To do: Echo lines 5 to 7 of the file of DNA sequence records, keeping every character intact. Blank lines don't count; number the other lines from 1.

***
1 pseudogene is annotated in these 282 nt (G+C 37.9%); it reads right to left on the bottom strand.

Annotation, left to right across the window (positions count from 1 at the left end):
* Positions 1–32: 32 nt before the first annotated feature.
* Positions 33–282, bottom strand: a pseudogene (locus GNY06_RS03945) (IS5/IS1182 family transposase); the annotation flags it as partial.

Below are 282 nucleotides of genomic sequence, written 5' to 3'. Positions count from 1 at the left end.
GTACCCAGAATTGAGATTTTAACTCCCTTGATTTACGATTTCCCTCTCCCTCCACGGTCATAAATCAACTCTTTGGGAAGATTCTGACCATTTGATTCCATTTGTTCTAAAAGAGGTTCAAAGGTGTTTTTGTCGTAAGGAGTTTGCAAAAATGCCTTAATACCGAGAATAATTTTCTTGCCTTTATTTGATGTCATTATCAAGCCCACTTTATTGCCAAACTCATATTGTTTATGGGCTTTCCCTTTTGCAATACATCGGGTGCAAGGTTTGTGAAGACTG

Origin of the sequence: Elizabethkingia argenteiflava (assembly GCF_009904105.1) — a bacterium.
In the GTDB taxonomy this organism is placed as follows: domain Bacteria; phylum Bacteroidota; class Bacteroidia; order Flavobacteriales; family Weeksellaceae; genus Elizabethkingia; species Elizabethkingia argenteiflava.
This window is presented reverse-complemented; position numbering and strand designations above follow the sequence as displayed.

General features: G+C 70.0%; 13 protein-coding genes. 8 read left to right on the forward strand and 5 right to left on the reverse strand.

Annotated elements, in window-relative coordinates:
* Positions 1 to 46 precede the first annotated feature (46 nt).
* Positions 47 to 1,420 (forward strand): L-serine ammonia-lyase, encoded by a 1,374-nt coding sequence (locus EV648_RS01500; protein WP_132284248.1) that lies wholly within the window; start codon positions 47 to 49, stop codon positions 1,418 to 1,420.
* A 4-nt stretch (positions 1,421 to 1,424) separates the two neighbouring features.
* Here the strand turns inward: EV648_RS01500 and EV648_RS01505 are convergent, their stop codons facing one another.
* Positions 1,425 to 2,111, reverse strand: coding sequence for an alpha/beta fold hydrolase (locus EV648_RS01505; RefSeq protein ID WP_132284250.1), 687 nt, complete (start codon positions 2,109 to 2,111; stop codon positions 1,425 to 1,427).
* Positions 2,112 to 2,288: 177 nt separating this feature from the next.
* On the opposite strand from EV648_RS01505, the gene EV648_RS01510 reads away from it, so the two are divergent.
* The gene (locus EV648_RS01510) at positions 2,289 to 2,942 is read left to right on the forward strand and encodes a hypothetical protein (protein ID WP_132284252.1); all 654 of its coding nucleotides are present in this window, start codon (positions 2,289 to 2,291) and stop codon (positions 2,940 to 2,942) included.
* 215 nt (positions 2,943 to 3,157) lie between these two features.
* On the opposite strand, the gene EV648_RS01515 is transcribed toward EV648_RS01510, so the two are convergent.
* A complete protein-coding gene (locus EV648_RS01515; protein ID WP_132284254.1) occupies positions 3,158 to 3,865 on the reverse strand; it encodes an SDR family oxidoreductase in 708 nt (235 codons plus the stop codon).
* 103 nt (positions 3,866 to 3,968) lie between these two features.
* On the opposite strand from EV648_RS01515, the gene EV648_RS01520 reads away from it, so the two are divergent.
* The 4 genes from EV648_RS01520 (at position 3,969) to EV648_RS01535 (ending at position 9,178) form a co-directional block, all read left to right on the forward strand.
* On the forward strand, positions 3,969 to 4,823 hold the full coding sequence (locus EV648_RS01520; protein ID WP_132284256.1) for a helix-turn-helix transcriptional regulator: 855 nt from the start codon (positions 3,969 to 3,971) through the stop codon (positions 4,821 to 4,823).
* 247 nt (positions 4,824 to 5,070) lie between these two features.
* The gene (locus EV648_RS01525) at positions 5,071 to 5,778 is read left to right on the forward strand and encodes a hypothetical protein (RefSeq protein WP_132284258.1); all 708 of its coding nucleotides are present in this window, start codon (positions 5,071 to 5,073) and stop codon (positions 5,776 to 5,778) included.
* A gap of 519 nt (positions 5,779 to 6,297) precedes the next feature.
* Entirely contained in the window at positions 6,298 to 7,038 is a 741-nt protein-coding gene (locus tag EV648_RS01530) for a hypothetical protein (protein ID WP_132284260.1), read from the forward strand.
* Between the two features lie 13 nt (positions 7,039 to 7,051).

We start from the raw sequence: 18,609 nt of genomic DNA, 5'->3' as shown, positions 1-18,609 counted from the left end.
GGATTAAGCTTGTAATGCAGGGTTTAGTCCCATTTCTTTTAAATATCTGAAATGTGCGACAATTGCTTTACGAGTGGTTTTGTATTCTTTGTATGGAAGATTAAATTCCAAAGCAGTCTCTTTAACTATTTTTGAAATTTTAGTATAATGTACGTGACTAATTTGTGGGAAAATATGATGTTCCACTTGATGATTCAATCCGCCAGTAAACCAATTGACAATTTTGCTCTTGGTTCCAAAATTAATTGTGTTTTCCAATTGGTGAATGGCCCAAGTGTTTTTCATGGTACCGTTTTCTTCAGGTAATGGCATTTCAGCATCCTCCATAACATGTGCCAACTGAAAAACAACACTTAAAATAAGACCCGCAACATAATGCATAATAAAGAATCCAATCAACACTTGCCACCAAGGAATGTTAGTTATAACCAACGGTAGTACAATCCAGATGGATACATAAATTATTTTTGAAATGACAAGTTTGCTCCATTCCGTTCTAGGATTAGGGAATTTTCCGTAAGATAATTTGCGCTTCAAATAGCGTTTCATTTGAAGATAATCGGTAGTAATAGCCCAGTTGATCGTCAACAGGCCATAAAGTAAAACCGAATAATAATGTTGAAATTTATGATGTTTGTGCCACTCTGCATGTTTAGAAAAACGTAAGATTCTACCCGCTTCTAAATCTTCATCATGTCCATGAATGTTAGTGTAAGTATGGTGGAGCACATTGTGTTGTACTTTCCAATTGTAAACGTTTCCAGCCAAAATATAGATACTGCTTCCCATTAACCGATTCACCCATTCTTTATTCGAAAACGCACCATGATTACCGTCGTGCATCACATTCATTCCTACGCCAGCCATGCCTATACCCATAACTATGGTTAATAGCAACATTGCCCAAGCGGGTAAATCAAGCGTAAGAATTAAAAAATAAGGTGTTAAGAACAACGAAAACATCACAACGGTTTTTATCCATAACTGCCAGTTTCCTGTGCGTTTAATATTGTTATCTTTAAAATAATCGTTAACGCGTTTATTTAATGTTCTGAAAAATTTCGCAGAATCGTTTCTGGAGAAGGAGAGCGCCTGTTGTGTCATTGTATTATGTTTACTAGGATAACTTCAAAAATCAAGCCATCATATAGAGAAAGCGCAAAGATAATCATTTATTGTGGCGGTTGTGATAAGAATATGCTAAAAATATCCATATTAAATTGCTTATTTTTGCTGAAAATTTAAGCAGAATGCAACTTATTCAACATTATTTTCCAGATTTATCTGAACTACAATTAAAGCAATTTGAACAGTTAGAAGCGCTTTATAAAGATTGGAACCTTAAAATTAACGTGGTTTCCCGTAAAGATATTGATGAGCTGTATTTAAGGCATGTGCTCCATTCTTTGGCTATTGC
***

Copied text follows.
Below are 282 nucleotides of genomic sequence, written 5' to 3'. Positions count from 1 at the left end.
GTACCCAGAATTGAGATTTTAACTCCCTTGATTTACGATTTCCCTCTCCCTCCACGGTCATAAATCAACTCTTTGGGAAGATTCTGACCATTTGATTCCATTTGTTCTAAAAGAGGTTCAAAGGTGTTTTTGTCGTAAGGAGTTTGCAAAAATGCCTTAATACCGAGAATAATTTTCTTGCCTTTATTTGATGTCATTATCAAGCCCACTTTATTGCCAAACTCATATTGTTTATGGGCTTTCCCTTTTGCAATACATCGGGTGCAAGGTTTGTGAAGACTG

Origin of the sequence: Elizabethkingia argenteiflava (assembly GCF_009904105.1) — a bacterium.